What happens when database workload reaches the resource limits?
Performance levels are calibrated and governed to provide the needed resources to run your database workload up to the max limits allowed for your selected service tier/performance level. If your workload is hitting the limits in one of CPU/Data IO/Log IO limits, you will continue to receive the resources at the maximum allowed level, but you are likely to see increased latencies for your queries. These limits will not result in any errors, but just a slowdown in your workload, unless the slowdown becomes so severe that queries start timing out. If you are hitting limits of maximum allowed concurrent user sessions/requests (worker threads), you will see explicit errors (Refer to the MSDN documentation here
) for any further connections/requests.
Guidelines for web/business tier databases
The new DMV sys.dm_db_resource_stats does not get populated with resource consumption data for web/business tier databases. However the older sys.resource_stats
view in master database has the resource consumption data for web/business tier databases also. Since Web/Business tier databases do not have any guaranteed DTUs/resource limits associated with them, we normalize the percentage values in terms of the amount of resources available to a database in S2 performance level. DTU consumption information in terms of an S2 database level will allow you to normalize the current consumption of your Web/Business databases in terms of new tier databases and see where they fit better. The following query on master database allows you to calculate the average DTU consumption of Web/Business tier in terms percentage of DTU power of an S2 database.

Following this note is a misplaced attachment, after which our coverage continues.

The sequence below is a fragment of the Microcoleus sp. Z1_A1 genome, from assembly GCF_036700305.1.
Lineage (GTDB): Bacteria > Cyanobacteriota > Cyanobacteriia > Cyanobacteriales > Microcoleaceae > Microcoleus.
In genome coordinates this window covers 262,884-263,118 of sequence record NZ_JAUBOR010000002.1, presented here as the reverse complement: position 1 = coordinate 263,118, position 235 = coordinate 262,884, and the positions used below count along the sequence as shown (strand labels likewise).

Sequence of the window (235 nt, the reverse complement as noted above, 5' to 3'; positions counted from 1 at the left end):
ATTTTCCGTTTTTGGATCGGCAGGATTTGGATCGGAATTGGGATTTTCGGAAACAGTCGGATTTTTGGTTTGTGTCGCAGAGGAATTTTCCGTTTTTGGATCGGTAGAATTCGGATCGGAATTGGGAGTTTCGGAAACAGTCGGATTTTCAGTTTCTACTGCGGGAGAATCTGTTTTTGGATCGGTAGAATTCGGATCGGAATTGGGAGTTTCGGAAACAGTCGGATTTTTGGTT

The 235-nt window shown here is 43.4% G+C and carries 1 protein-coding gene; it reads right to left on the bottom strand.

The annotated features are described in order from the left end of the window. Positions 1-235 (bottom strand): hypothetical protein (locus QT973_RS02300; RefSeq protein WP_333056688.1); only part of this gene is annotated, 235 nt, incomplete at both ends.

SELECT start_time, end_time,
(SELECT Max(v) FROM (VALUES (avg_cpu_percent), (avg_physical_data_read_percent), (avg_log_write_percent)) AS value(v)) as [avg_DTU_percent]
FROM sys.resource_stats where database_name = ‘<your db name>’ order by end_time desc
For example, if your DTU consumption shows a value of 80%, it indicates it is consuming DTU at the rate of 80% of the limit an S2 database would have. If you see values greater than 100% in this view it means that you need a performance tier larger than S2. As an example, let’s say you see a percentage value of 300%. This tells you that you are using three times more resources than would be available in an S2. To determine a reasonable starting size, compare the DTUs available in an S2 (50 DTUs) with the next higher sizes (P1 = 100 DTUs, or 200% of S2, P2 = 200 DTUs or 400% of S2). Because you are at 300% of S2 you would want to start with a P2 and re-test. Based on the DTU usage percent you can determine if your database can fit within S2 performance level (OR a lower/higher level as indicated through DTU percentage and relative DTU powers of various performance tiers as documented in MSDN site
Note: Relative DTU numbers between various performance levels are based on the Azure SQL Database Benchmark workload. Since your database’s workload is likely to be different from you should use the above calculations as the guideline for an initial fit for your web/business database in the new tiers. Once you have moved the database to the new tier, use the process outlined in the previous section to validate/fine tune the right service tier that fits your workload needs.